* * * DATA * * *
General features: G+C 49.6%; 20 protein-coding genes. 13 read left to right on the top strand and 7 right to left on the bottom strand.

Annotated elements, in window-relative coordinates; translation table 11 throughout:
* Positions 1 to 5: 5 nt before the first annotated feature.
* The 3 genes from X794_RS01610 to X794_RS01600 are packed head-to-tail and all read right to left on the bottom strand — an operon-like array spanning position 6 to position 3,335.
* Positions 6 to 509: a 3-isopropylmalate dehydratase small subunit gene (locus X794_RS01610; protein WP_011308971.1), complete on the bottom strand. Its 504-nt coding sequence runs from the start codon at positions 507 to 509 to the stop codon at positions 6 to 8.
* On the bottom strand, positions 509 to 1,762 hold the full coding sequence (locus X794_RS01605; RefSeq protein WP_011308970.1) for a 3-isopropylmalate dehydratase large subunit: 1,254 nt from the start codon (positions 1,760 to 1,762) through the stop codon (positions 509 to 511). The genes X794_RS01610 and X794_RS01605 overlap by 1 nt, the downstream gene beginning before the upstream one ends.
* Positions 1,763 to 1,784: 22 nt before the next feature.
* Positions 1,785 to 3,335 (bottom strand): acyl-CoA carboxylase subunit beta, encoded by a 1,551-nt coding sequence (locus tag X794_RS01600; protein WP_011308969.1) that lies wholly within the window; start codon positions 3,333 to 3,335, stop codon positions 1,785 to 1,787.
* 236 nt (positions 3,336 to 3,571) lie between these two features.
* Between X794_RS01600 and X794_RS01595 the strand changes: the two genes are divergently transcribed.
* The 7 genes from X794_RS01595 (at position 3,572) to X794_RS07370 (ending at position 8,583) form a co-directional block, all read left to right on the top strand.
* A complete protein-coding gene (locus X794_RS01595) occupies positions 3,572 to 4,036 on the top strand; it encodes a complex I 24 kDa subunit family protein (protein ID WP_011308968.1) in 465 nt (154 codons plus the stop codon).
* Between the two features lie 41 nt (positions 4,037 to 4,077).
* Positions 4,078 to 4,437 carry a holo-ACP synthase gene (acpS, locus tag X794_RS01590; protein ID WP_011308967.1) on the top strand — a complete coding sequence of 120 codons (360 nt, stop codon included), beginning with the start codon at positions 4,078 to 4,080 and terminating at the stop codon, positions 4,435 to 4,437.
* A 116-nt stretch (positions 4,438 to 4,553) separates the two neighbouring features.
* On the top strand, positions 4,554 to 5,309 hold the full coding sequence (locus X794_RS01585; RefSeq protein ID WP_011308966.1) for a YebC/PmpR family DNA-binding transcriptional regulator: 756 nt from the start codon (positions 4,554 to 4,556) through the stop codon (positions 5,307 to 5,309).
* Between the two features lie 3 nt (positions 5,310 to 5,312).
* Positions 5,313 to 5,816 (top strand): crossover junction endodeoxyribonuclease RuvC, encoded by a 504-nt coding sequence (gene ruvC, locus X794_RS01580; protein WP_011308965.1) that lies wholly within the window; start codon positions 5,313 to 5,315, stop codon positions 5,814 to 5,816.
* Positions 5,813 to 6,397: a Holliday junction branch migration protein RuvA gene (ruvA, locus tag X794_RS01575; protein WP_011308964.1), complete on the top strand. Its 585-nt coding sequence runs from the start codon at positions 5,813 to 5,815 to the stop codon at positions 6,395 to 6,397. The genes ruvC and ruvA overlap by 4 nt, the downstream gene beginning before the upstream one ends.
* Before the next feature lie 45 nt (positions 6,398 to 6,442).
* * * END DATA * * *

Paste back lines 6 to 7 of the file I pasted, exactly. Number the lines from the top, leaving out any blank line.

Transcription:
* On the bottom strand, positions 509 to 1,762 hold the full coding sequence (locus X794_RS01605; RefSeq protein WP_011308970.1) for a 3-isopropylmalate dehydratase large subunit: 1,254 nt from the start codon (positions 1,760 to 1,762) through the stop codon (positions 509 to 511). The genes X794_RS01610 and X794_RS01605 overlap by 1 nt, the downstream gene beginning before the upstream one ends.
* Positions 1,763 to 1,784: 22 nt before the next feature.